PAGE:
Seanad debates

Wednesday, 19 June 2024

10:30 am

Photo of Maria ByrneMaria Byrne (Fine Gael)
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I welcome Members for our Private Members' motion on national cancer services. Before I call on Senator Kyne to move the motion I welcome a group from Aghada National School from Youghal. You are all very welcome here today visiting the Dáil and the Seanad. I hope you are enjoying your day. Thank you very much indeed.

Photo of Seán KyneSeán Kyne (Fine Gael)
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I move:

“That Seanad Éireann:

- the success of the National Cancer Strategies since their inception;

- there are more people surviving cancer in Ireland than ever;

- the importance of screening programmes such as BreastCheck and BowelScreen;

- the success of the HPV immunisation programme;

- the work of the National Cancer Registry Ireland; -one in two of us will get cancer in our lifetime;

- that unfortunately one in three of us will die from cancer;

- based on the most recent EU data available, Ireland has the third highest mortality rate from cancer in Western Europe;

- lower survival rates from cancer in the West of Ireland compared to the national average;
acknowledges that:
- the work and advocacy of the Irish Cancer Society, the largest voluntary funder of cancer research in Ireland;

- the generosity and fundraising of cancer survivors, their families, friends and of Irish people in general for cancer charities;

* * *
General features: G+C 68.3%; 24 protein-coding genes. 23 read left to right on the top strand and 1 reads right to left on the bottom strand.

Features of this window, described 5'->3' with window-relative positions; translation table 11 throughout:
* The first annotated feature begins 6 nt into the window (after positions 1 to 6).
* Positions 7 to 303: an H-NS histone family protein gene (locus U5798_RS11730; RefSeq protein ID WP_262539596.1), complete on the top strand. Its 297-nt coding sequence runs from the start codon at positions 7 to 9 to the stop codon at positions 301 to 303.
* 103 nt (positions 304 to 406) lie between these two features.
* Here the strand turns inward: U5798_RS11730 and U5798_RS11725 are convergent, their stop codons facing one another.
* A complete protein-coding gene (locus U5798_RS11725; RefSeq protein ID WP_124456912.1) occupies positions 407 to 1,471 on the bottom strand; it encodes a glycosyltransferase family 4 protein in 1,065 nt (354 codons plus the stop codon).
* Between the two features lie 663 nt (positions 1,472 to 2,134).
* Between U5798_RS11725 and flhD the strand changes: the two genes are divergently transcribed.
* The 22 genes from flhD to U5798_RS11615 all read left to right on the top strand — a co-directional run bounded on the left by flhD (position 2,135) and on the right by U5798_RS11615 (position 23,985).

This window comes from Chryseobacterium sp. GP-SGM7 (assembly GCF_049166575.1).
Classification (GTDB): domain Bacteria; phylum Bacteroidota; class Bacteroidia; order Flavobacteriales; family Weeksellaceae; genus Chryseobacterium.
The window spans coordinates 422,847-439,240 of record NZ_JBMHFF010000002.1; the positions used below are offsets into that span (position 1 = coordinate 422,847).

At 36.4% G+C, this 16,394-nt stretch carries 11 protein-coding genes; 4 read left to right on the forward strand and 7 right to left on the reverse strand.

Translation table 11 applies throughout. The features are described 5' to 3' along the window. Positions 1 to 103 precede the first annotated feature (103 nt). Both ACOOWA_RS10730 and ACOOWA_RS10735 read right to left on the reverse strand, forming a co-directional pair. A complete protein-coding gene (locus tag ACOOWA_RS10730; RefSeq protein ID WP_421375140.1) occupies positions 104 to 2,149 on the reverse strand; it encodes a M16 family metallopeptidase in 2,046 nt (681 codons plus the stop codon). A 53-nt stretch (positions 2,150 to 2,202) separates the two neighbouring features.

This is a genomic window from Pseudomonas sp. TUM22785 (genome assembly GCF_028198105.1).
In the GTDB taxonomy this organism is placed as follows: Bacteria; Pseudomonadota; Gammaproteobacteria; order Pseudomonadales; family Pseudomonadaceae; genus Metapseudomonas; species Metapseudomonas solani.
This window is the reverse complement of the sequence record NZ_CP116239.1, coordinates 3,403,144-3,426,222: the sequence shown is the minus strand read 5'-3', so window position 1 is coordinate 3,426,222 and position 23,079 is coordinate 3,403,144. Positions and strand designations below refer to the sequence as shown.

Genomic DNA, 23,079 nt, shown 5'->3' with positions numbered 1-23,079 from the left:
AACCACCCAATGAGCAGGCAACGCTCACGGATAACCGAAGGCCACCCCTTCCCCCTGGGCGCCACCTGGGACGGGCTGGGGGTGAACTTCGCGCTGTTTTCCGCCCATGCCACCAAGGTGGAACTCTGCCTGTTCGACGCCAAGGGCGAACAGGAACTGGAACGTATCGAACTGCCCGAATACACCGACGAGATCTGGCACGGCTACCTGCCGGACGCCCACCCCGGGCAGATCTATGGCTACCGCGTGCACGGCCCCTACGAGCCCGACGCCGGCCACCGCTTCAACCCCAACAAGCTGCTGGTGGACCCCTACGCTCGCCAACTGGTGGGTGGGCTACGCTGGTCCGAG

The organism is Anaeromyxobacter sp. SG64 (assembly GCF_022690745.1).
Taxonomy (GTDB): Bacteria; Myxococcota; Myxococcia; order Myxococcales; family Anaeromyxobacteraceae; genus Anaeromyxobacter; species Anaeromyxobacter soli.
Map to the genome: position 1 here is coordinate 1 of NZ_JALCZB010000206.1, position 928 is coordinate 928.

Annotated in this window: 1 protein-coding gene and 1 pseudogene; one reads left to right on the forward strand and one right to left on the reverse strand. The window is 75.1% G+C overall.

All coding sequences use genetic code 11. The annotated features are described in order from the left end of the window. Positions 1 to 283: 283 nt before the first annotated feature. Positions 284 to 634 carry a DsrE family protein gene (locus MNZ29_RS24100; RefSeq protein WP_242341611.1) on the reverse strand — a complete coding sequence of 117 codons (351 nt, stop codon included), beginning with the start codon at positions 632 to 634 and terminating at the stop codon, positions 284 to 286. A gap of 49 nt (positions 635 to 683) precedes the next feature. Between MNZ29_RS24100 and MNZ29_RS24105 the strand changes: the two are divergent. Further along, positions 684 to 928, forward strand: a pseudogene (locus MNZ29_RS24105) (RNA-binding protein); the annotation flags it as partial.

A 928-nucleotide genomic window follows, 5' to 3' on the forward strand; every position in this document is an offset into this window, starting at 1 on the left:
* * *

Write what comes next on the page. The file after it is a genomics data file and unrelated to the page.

- Government commitment to continue to discourage smoking and new measures to discourage vaping;

- the work of the network of Community Cancer Support Centres nationwide;

- the funding of €3 million provided in Budget 2024 to support the work of these centres;
calls for:
- continued investment and monitoring of the National Cancer Strategy;

- consultation in advance of a new National Cancer Strategy;

- the inclusion of the Head of the National Cancer Control Programme on the HSE Leadership Team to ensure cancer treatment receives the focus required;

- the expansion of the age ranges for cancer screening programmes, including BreastCheck (to 45 to 74 years of age), BowelScreen (to 50 to 74 years of age) and the introduction of new screening programmes for prostate, lung and gastric cancers;

- the resourcing and staffing of diagnostic services so that the Sláintecare targets for testing waiting times (e.g., no more than 10 days for a diagnostic test) are met;

- meeting the co-funding target for the Night Nursing Service for cancer patients of at least half of the cost of this vital service;

- improved participation in cancer research and trials with additional staffing, including nursing and administrative staff, for trials in Ireland;

- continued investment in single occupancy rooms within hospitals, to reduce the risk of infections;

- a new national cancer centre for the West of Ireland, within the grounds of University Hospital Galway with dedicated beds for cancer patients;

- additional funding in Budget 2025 for the network of Community Cancer Support Centres nationwide; and

- multi-annual funding for cancer support centres nationwide.”